The wettest day in the UK since records began was recorded this month

Saturday 3rd October was the wettest day since records began in 1891.

Emily Sergeant Emily Sergeant - 16th October 2020
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The UK had its wettest day on record earlier this month and there was even enough rain to more than fill Loch Ness.

The Met Office has confirmed that the record-breaking day in question was Saturday 3rd October.

On the day that Storm Alex battered the nation, data from the national weather service showed that this was in fact the largest amount of rain – an average of an average of 31.7mm (1.25 inches) falling across the whole of the UK – to fall since records began back in 1891.

The previous record-breaking wettest day was seen in August 1986, with an average of 29.8mm (1.17in) of rain.

Dr Mark McCarthy – Head of the Met Office’s National Climate Information Centre – said: “In climate statistics, 2019 will be remembered for possessing the UK’s hottest day, whereas 2020 will be associated with rainfall records.”


He also said that the volume of rain that fell across the UK was more than the capacity of Loch Ness, which is the largest lake in the country by volume and holds 7.4 cubic km of water.

Dr McCarthy added: “It is exceptional to have 30 – 50mm or more of rain falling so extensively across the UK – from the south coast of England to the north coast of Scotland – in a single day.”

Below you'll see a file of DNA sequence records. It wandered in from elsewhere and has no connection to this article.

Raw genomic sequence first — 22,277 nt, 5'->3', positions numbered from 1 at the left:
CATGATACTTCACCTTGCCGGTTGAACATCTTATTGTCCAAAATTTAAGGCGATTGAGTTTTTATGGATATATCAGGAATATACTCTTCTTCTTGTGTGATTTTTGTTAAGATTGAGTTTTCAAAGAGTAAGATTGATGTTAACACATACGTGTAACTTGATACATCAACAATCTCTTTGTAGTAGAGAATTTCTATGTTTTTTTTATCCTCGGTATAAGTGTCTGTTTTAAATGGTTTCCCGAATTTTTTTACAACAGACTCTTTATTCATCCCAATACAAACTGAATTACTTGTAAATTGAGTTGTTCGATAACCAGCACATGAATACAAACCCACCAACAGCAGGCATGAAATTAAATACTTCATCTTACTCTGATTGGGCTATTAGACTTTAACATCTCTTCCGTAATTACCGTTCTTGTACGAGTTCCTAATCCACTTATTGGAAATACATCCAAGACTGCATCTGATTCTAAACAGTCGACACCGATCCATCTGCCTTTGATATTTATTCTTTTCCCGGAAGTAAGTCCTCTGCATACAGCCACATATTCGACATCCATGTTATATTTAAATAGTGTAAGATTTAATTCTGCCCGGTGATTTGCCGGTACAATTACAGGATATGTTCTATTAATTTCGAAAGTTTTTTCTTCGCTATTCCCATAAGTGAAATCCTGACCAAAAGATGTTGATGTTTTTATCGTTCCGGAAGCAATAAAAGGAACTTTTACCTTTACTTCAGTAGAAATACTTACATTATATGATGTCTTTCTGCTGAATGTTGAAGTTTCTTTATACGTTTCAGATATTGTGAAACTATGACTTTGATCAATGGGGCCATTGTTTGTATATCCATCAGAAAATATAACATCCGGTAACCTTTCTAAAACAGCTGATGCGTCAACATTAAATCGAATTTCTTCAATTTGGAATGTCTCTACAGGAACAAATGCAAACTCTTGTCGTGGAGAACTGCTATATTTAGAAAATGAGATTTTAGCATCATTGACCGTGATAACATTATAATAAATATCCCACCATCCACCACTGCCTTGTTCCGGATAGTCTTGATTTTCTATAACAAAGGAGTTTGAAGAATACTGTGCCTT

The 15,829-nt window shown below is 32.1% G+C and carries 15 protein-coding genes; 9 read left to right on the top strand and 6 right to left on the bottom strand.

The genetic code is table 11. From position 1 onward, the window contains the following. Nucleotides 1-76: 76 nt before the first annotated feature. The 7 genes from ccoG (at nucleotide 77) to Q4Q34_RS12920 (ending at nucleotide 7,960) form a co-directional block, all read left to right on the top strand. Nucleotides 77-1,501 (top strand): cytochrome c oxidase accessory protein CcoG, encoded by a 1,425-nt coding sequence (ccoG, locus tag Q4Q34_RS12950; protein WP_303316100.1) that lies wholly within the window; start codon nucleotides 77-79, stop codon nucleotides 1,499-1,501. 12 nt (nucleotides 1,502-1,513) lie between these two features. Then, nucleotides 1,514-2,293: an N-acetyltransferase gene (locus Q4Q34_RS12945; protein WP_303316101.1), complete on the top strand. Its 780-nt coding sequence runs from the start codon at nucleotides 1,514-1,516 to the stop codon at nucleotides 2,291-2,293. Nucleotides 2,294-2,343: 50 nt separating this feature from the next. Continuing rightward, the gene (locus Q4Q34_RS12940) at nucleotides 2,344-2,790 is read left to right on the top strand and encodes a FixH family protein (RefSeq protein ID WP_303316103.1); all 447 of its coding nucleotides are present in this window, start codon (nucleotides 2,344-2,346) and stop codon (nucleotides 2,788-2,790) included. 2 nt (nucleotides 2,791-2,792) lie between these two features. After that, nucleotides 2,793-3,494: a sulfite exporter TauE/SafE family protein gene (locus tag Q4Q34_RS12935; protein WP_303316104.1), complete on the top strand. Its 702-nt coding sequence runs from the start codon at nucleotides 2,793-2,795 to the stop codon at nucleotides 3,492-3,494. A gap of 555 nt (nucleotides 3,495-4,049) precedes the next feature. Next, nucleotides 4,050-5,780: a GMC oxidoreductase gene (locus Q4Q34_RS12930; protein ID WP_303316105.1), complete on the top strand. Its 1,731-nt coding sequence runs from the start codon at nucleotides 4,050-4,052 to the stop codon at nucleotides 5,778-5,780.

Scientists are warning that global warming is causing more extreme weather and heavy downpours.

The UK has already seen 68% of its average rainfall for the month of October, with more than 20 counties across the country having already received at least 100% of the rain they would expect on average for October, including Buckinghamshire with 139% of the month’s rainfall, Berkshire with 138%, and Hertfordshire with 132%.

Grahame Madge – a climate spokesman for the Met Office – said: “The UK’s rainfall record contains many extreme events but it is clear from the UK’s climate projections that with warmer, wetter winters and hotter, drier summers we can expect increasingly more extreme rainfall records toward the end of the century.


“There is a simple relationship between a warmer atmosphere and an increased amount of moisture in the atmosphere,

“This again suggests that the UK is likely to witness increased rainfall and more record-breaking events.”

Well, it’s no secret that we’re used to wet weather here in the rainy city, but even this is a bit on the extreme side for us Mancunians.